I was privileged and honoured to have been extended an invitation to the humble abode of Ilangovan and his wife Satanya, for Sunday. Murugesan drove me to the suburb of Sembakkam after fetching me around 11h30. En route I had asked him to stop off at a supermarket so that I could buy some chocolates however after queueing for what seemed like an eternity, I lost patience and returned the goods to the shelf, leaving empty-handed. With no air-conditioning to speak of inside, I was sweating profusely. I arrived at their apartment. Satanya was a picture of elegance, attired in a pale yellow salwar suit.
Ilango was aware that I was after some contemporary Tamil music. Despite the rain, we walked to a small music store on the main road, just two blocks from his home.
I discovered that the music Arul had been playing in the car some two weeks ago on the way back from our 500 km trip across Tamil Nadu, were all off a recently released mp3 cd. And a right royal bargain it turned out to be at 40 rupees! Taking an auto rickshaw (my first!) to a confectionery store, we were hoping for a coffee but settled for some barfi, a traditional Indian sweet. We returned around 14h00 for lunch, a delicious traditional South Indian vegetarian meal of tomato rice prepared by Satanya.
After tea, the three of us made our way to the bus stop on the main road. Owing to the heavy rains over the last few days, sections of the road were so severely flooded that pedestrians were forced to walk in the middle of the road. I cannot come to terms with the unbelievable wanton dumping of refuse that is prevalent almost anywhere you go in this region, in some instances, piled in a heap on the roadside, up the High Street. What strikes me too are are the number of stray dogs roaming the streets. The exotic smells and odours of India are not always of incense and spices.
Forced to stand in the bus, which I was quite happy to do, it was only a short ride to Tambaram railway station. Situated at the base of a flyover, a long walkway leads down to the station complex. En route, it’s a hive of activity, vendors peddling their wares, mostly food. It struck me how seldom I saw anyone smoking. Ilango bought the tickets and we crossed over to one of a number of platforms via an overhead bridge, after an announcement had been aired. There is no escaping the sheer volume of people you encounter almost anywhere you go, which comes as no surprise, given that India is the second most populous country on the planet, with over 1.22 billion people, more than a sixth of the world’s population.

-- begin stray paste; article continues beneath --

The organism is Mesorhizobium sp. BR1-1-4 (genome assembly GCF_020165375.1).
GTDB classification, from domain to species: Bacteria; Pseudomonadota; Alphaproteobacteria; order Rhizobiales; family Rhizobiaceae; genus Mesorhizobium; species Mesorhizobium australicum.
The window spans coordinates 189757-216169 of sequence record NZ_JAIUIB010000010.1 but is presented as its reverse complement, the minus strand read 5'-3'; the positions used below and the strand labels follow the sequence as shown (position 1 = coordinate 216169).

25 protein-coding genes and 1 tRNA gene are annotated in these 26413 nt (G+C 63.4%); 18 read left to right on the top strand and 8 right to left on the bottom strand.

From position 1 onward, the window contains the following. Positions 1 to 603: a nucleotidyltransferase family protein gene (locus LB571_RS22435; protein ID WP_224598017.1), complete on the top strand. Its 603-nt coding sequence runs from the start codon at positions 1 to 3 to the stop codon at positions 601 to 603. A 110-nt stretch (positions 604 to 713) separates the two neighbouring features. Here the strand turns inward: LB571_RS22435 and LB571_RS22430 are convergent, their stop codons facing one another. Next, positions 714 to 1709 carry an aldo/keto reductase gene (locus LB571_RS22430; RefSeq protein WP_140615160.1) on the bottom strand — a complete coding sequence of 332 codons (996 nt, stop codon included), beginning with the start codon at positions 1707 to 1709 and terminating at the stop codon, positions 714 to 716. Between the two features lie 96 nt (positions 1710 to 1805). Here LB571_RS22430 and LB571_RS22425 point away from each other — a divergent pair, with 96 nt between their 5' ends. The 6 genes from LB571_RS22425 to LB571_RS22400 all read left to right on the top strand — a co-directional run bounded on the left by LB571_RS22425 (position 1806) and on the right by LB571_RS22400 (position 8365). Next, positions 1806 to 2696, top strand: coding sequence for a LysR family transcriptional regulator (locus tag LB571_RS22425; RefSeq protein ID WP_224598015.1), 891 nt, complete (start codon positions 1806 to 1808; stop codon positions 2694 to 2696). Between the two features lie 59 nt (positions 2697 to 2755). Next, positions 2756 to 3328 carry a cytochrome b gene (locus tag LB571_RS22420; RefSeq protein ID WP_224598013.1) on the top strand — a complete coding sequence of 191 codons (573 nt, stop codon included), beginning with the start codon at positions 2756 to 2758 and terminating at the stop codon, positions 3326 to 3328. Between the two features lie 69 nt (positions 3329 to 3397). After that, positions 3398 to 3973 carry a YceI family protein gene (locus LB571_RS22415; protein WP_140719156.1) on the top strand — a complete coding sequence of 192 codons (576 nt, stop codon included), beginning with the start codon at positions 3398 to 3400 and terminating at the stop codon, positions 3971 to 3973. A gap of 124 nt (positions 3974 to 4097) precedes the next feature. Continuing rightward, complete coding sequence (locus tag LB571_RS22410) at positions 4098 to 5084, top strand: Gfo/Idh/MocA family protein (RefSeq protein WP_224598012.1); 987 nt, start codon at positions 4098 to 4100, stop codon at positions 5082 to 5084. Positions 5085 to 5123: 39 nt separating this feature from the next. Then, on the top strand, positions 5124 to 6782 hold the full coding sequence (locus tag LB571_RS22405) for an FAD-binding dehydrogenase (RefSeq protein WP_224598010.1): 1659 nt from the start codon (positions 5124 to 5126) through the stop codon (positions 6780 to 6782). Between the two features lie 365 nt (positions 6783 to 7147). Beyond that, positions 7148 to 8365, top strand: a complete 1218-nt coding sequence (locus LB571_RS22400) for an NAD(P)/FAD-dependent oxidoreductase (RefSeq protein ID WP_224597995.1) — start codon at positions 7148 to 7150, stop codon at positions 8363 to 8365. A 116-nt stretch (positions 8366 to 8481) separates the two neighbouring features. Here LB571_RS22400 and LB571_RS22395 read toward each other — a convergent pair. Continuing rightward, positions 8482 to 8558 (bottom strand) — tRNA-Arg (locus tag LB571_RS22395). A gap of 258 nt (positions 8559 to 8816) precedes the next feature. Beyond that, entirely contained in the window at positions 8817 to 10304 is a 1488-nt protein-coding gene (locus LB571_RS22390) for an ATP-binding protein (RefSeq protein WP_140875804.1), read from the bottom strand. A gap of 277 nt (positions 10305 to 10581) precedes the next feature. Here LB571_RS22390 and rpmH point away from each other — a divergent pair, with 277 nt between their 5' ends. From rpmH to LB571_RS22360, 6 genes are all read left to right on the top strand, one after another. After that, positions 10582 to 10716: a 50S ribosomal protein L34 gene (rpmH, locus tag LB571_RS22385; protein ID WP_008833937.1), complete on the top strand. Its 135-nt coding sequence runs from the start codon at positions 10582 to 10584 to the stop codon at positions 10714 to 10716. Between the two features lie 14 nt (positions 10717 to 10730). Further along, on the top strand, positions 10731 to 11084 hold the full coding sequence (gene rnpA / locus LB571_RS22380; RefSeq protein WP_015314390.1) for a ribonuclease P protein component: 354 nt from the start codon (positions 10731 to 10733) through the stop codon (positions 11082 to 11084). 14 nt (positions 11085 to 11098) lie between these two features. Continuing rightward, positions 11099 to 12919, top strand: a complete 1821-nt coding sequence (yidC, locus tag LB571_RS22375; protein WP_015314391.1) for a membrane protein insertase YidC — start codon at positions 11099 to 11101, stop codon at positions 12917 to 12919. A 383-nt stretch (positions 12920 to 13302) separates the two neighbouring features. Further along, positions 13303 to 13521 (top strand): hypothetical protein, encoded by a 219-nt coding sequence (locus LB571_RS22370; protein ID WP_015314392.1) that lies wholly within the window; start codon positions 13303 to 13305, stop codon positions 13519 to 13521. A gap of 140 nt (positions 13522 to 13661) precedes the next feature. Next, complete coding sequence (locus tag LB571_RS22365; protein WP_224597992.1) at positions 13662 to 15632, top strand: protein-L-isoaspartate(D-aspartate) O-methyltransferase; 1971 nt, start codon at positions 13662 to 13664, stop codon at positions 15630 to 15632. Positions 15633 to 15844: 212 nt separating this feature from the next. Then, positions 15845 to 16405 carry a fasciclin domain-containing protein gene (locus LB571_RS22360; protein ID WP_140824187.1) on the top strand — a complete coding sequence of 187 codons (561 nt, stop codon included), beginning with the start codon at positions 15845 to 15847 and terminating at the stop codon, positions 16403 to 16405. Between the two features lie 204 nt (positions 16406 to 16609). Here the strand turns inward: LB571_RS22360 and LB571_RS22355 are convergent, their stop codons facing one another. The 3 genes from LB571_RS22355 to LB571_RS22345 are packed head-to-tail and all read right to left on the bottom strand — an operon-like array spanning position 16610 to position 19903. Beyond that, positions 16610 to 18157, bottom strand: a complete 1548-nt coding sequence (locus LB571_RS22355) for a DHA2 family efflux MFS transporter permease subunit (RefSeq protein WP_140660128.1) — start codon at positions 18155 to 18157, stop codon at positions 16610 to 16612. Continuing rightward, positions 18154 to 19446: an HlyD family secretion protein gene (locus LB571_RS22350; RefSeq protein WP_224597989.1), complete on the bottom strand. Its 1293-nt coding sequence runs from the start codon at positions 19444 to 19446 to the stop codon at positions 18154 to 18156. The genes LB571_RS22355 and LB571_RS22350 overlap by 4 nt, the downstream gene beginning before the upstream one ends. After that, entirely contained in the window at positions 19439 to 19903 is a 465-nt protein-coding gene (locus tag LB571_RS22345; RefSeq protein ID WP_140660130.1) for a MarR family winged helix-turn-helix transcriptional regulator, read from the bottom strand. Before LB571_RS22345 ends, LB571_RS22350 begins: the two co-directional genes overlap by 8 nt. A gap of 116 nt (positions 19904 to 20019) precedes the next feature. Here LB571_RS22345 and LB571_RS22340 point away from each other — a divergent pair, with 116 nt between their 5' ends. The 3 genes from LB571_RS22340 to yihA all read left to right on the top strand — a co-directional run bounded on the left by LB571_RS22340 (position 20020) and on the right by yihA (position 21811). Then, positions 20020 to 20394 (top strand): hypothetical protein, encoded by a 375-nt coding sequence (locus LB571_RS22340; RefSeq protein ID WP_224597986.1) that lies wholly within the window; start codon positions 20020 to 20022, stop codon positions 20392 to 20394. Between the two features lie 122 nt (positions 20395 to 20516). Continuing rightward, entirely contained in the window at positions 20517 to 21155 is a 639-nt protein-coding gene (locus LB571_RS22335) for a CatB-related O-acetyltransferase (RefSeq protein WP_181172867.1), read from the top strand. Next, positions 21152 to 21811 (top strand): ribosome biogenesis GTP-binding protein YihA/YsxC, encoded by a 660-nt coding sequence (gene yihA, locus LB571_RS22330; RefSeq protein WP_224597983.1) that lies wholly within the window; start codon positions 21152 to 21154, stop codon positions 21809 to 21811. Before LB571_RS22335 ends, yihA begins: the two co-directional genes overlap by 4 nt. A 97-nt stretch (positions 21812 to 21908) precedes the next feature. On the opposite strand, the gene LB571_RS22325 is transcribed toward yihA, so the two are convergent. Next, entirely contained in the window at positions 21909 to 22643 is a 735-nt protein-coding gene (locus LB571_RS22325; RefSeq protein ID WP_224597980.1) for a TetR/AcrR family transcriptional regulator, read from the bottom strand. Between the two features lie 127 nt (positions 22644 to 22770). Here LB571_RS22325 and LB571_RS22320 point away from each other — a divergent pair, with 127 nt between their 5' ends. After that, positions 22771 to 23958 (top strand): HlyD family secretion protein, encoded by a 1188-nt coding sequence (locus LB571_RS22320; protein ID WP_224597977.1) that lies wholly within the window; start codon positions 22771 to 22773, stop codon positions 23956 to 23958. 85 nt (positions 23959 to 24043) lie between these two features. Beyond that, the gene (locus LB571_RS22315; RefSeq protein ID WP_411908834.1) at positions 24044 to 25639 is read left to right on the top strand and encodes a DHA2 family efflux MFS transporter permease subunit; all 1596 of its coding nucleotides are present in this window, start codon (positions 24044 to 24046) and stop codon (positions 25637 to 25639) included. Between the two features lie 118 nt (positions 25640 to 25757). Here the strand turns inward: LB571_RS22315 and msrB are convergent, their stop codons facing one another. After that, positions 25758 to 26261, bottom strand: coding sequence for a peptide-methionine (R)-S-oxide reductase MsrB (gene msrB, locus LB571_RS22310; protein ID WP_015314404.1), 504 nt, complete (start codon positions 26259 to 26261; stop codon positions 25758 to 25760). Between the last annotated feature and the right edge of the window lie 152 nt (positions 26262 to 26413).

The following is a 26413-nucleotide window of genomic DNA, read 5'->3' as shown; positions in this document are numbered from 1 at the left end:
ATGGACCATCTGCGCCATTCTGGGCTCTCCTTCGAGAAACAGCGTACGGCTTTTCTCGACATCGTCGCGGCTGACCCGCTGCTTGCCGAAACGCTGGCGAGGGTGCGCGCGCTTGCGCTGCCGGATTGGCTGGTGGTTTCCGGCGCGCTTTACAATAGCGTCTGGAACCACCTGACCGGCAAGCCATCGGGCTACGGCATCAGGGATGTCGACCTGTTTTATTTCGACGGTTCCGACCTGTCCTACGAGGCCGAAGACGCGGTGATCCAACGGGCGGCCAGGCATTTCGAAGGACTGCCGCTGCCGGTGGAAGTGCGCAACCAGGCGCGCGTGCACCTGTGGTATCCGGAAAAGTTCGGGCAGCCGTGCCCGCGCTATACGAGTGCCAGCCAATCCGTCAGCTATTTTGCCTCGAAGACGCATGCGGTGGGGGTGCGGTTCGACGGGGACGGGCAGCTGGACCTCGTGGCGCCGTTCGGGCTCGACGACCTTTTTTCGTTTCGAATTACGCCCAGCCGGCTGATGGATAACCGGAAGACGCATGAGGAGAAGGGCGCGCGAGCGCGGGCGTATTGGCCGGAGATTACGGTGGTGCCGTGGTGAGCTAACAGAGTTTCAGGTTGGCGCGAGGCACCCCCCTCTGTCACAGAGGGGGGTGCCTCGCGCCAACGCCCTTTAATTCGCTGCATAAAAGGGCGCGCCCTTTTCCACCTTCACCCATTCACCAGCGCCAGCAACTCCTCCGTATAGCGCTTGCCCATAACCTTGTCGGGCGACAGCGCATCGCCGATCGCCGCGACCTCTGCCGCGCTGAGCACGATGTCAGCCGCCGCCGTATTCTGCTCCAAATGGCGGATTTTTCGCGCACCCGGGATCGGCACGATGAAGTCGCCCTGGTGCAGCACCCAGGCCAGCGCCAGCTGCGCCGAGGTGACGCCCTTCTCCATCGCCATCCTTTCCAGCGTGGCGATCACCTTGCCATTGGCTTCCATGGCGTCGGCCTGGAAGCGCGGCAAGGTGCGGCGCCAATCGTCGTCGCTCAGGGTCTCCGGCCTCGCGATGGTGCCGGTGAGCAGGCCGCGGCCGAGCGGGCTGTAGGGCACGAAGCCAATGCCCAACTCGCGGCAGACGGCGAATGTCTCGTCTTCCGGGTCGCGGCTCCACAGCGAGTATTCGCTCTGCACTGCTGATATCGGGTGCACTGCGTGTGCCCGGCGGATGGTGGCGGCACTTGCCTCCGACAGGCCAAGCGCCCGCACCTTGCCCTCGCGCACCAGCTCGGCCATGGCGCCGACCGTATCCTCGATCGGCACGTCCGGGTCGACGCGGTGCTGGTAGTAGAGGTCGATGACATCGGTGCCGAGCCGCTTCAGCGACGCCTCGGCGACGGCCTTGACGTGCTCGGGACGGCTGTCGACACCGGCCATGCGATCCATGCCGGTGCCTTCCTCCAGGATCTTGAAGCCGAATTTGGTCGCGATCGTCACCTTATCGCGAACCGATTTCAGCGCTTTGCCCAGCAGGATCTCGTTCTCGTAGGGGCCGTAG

Boarding a fast train jam-packed with people, we journeyed to Chengalpattu, a ride of some 20 minutes. It’s en route to Chennai Beach, a railway terminus of the Southern Railway Network in Chennai. The name is derived from a kind of blue coloured lily flower called ‘chenkazhuneer poo’, once found aplenty in all water resources of the area. Vendors forced their way through the crowds cramming the aisles, selling tea, peanuts and samosas.
Reaching the town, we passed Kolavai Lake, which the station also overlooks. It is the second largest lake in the Kanchipuram District after the Madhuranthagam Lake.
Kolavai Lake is well known for its perenniality. There are no records of going dry in summers. It even supplies water to industries in Chennai when the lakes in Chennai go dry however is now being polluted due to the rapid urbanisation of Chengalpattu. We did not venture into town, Ilango electing to return almost as soon as we got there. Dark by the time we reached Tambaram, with the bus slow in arriving, we hopped onto an auto rickshaw to Ilango’s home in the suburb of Sembakkam.
Situated directly behind Ilango’s apartment is a delightful small park, an oasis within the vast, urban sprawl, with a water fountain in its midst. Adjacent to the park is the Catholic church of St Joseph’s, also known as Mahalakshmi Nagar church. It’s a large, whitewashed complex with an adjacent hall. A service was in progress as we walked by, the congregation spilling out onto the tarmac at the front of the church. A wonderful sound emanated from within, as worshippers burst into harmonius chorus during the service.
Back at the apartment, Ilango called Murugesan to fetch me. It’s a strange experience being ferried to and fro but it’s the safest option for foreign, who would struggle to come to grips with India’s chaotic driving culture. As my final weekend in India drew to a close, I reflected on the 5 weeks I had been here. Taking the best with the worst, it had been a memorable experience.
*** Watch the YouTube clip of Ilango and I riding up Sembakkam’s High Street in an auto rickshaw – one thing I simply had to do! ***